Other Articles
June 1920


Author Affiliations

From the Department of Pediatrics, Cornell University Medical College.

Am J Dis Child. 1920;19(6):433-454. doi:10.1001/archpedi.1920.01910240021003

During the past seven years, I have had opportunity to study 122 cases of allergy in children. Observations derived from the study of these cases and animal experiments pertaining to the subject seem of sufficient importance to report. Despite the relative newness of the subject, the literature has become large, especially concerning bronchial asthma. It is foreign to the object of this paper to review the literature. I propose to consider only such aspects of allergy with which my own work has been concerned.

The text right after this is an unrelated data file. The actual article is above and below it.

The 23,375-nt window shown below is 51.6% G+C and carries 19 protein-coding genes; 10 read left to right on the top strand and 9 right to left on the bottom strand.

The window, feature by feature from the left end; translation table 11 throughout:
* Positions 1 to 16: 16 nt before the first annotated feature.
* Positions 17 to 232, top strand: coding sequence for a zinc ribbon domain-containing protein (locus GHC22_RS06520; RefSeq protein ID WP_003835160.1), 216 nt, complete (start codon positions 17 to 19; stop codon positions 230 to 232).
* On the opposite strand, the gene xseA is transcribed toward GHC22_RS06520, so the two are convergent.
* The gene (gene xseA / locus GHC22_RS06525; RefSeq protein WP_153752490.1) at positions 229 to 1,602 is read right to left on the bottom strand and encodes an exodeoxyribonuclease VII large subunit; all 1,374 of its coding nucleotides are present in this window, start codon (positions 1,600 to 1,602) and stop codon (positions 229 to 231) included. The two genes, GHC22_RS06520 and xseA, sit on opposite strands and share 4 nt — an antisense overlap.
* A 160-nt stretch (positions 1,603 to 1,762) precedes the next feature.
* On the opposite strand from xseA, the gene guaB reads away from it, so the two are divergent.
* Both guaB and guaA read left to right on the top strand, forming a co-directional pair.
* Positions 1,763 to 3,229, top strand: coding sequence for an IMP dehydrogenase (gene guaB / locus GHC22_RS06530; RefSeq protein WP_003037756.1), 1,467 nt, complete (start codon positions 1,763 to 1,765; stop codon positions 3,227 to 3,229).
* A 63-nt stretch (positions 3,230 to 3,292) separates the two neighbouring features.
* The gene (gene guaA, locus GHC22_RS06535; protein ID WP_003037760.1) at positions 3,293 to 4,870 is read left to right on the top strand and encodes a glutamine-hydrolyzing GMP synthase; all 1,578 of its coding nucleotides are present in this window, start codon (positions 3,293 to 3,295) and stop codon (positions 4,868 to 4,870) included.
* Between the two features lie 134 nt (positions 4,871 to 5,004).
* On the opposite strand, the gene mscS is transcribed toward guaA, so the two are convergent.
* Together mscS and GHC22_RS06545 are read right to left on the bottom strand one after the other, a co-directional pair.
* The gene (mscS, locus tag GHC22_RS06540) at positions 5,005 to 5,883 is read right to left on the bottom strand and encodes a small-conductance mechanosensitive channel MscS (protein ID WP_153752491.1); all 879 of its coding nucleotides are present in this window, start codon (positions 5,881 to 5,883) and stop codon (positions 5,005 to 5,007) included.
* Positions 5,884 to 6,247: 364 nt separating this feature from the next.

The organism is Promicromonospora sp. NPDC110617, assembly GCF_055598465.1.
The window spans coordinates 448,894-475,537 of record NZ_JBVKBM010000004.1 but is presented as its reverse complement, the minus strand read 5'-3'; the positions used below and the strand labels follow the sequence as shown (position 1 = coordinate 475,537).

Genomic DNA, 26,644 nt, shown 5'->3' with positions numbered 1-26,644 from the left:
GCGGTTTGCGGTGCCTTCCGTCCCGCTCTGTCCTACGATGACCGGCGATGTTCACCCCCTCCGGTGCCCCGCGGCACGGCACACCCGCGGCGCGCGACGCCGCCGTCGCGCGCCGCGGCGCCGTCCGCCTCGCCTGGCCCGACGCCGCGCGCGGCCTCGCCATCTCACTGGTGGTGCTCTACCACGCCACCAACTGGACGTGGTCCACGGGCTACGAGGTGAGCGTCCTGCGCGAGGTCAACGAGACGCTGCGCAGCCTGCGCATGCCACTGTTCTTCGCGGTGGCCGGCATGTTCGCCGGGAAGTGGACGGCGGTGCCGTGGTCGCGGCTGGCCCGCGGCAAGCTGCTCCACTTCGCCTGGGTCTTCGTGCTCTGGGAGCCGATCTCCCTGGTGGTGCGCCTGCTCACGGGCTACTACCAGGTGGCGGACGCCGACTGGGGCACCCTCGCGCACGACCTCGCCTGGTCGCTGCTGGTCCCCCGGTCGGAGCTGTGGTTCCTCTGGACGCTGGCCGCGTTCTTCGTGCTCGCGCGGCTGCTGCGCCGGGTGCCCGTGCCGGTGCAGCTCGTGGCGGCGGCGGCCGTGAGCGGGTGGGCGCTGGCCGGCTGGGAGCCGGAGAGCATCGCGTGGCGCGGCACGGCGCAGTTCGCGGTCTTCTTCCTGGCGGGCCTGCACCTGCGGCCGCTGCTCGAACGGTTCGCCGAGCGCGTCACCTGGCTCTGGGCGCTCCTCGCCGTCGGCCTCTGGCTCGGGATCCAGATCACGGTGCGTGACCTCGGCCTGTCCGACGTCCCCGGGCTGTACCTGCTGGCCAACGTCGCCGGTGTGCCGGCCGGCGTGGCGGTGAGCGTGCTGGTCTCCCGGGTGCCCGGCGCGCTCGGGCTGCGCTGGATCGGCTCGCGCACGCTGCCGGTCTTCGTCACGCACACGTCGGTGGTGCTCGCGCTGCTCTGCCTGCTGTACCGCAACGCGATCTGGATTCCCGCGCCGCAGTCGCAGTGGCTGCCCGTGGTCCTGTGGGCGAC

The following topics will be discussed:

  • The Cutaneous Test.

  • Temporary Desensitization. Antianaphylaxis.

  • The Nature and Origin of the Idiosyncrasy.

    • Nature of sensitization.

    • Origin of sensitization.

  • Clinical Types of Allergy.

    • The hyperacute type. Urticaria, angioneurotic edema, asthma and symptoms of shock.

    • Bronchial asthma.

    • Urticaria.

    • Angioneurotic edema.

    • Erythema multiforme.

    • Eczema.

    • Acute dermatitis.

    • Gastro-enteric disturbances

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